State primary election turnout massive

Statewide 55 percent so far; Peninsula counties over 60 percent

OLYMPIA — The state primary election voter turnout was the highest in decades, setting the stage for a potential record-breaking turnout in November.

Clallam County’s turnout also was the highest in decades, with 60.33 percent as of Wednesday and another ballot count planned today. It is the highest primary election turnout in the county since record-keeping began in 1974, said Damon Townsend, acting elections manager.

In Jefferson County, which traditionally has a high voter turnout, it was 68.87 percent as of Wednesday, the last count of ballots from the Aug. 4 primary election before the final count on certification day of possibly 143 challenged ballots. In the 2008 primary, the turnout was 64.01 percent and in the 2018 primary, the turnout was 60.28 percent.

The statewide primary on Aug. 4 was at its highest turnout in more than five decades, with 55 percent of the state’s 4.6 million voters returning ballots for last week’s election.

Cornell Clayton, director of the Thomas S. Foley Institute for Public Policy at Washington State University, said the high turnout indicates a heightened level of fear among voters in both parties.

“I think the level of concern — because of polarization and because of the COVID economic crisis the country is in — is going to drive record levels of engagement across the nation,” he said.

The final turnout number won’t be known until next week, after county canvassing boards have reviewed any ballots that have been challenged over issues like signatures or postmarks.

As of Wednesday, current statewide turnout based on the number of ballots processed to date was more than 53 percent, with about 40,000 ballots left to process. The numbers are updated on the Secretary of State’s website at by 5:30 p.m. each day.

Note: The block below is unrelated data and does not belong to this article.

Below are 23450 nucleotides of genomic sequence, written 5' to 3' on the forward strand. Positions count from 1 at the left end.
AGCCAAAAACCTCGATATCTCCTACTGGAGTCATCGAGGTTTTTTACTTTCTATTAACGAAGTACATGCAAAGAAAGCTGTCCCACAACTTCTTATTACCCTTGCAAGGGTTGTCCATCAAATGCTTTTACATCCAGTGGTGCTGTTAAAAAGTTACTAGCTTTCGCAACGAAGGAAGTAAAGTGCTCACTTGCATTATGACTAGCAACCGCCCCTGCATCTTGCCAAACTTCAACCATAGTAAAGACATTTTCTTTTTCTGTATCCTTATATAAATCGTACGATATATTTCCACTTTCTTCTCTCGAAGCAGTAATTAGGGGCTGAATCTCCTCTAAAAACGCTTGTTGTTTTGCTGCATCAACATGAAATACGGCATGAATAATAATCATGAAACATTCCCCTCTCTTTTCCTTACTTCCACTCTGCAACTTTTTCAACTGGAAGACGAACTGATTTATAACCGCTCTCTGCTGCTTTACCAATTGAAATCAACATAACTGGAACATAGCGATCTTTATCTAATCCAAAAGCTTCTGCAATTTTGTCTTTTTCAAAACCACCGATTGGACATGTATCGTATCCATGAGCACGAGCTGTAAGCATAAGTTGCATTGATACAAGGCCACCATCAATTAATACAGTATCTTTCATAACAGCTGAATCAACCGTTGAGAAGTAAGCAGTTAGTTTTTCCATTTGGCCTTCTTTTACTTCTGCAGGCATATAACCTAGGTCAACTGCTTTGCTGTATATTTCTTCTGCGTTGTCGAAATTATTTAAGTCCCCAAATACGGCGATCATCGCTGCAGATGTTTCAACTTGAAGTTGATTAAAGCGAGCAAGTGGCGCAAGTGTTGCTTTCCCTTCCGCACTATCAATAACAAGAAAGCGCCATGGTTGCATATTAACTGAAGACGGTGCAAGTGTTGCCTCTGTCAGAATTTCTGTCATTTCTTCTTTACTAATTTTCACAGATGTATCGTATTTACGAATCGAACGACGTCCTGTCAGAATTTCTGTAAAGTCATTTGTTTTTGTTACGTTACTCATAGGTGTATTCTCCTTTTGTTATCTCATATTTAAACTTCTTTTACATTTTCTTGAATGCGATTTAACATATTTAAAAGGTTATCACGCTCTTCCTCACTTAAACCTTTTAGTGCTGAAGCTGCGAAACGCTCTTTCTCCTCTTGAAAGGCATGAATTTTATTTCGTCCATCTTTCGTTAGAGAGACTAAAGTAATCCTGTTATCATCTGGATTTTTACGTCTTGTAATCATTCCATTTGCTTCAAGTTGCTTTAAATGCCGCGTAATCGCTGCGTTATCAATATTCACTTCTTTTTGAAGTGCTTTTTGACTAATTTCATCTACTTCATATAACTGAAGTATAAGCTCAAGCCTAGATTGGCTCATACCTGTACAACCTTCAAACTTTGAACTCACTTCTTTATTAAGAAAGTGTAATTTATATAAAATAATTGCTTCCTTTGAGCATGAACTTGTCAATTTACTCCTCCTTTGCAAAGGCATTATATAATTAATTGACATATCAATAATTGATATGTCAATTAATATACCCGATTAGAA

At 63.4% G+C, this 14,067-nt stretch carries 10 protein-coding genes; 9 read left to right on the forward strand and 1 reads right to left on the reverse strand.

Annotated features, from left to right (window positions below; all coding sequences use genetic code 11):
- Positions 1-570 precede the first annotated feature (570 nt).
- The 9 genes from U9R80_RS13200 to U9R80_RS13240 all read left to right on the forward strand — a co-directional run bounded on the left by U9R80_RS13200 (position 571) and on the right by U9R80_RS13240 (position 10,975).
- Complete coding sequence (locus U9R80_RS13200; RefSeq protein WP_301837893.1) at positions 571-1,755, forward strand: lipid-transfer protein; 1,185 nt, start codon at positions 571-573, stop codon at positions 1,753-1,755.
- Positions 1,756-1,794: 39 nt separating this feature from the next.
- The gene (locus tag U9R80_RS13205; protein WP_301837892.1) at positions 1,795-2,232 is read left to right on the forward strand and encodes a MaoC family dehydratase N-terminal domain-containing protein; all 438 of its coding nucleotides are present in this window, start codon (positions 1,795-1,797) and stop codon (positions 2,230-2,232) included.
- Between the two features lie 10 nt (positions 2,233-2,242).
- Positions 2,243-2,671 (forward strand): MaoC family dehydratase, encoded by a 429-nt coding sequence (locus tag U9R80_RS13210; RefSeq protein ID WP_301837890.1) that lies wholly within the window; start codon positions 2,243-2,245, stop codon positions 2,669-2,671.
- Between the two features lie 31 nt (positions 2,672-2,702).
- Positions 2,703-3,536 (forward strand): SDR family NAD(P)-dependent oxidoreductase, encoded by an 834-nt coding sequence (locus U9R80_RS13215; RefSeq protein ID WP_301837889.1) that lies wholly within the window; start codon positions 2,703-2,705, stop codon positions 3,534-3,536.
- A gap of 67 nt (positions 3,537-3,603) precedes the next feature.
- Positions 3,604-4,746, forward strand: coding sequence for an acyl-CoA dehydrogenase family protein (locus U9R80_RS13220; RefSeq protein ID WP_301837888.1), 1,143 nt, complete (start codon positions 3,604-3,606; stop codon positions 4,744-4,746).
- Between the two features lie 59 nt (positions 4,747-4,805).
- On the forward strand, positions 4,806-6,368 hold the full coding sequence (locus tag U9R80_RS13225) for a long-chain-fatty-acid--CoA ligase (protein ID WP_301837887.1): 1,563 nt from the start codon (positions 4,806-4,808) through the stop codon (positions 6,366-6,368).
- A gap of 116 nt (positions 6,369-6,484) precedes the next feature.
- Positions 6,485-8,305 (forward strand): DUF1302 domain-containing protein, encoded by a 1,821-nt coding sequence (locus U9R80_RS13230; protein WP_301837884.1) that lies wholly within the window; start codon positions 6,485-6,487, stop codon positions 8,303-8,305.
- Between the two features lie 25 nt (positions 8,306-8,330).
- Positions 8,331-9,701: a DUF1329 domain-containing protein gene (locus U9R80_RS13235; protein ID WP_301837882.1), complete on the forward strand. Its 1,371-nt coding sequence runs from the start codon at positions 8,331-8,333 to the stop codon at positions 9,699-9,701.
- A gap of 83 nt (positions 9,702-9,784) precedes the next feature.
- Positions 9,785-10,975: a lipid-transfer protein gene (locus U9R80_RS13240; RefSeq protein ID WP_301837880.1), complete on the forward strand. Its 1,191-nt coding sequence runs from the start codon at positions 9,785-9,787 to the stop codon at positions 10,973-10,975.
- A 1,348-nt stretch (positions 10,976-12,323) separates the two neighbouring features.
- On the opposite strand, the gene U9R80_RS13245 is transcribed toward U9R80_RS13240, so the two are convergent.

Statewide primary voter turnout is usually low, and turnout in 2016 was just under 35 percent. But Republican Secretary of State Kim Wyman still had advised counties to plan for turnout that could potentially exceed 60 percent.

Wyman said that between the nearly 50 percent turnout for the presidential primary in March and the fact that so many people are home due to COVID-19, she knew this would not be a normal primary turnout. And she’s expecting the same for November, saying counties should be prepared for a potential turnout of up to 90 percent.

“This election cycle is going to have a very engaged electorate and certainly this primary is holding true to that,” she said.

In Clallam County, prior primary elections have at most reached the mid-50-percent range, Townsend said.

He said if he were to broach an opinion as to why this election drew a large number of voters, he pointed to 2020 being a presidential election year and the fact that the COVID-19 pandemic has kept people home-bound.

The last time the state’s primary turnout topped 50 percent was in 1964, when 56 percent of the state’s 1.5 million voters cast a ballot.

A lot has changed in the state since then, aside from the size of the state’s population and number of registered voters: the voting age was lowered from 21 to 18 in 1971; starting in 1991, any registered voter could apply to vote by absentee ballot; and in 2005, counties were given the option of conducting elections entirely by mail, with more than two-thirds doing so.

By 2011, all 39 counties in Washington were conducting all-mail elections.

In 2008, when Democratic President Barack Obama was seeking his first term, the state saw a record turnout of 84.6 percent in that general election, while primary turnout earlier that year was just 42.6 percent.

Independent pollster Stuart Elway said it’s possible the November turnout could top 2008, but he said the high primary turnout doesn’t necessarily guarantee it, since it may just reflect general election voters who normally skip the primaries choosing to participate this year.

“Who are the people who are going to vote in the general who didn’t vote in the primary? That’s the question,” Elway said, noting that how voters feel about Republican President Donald Trump will ultimately drive the enthusiasm of both Republican and Democratic voters heading into November.

“All politics is national now,” he said.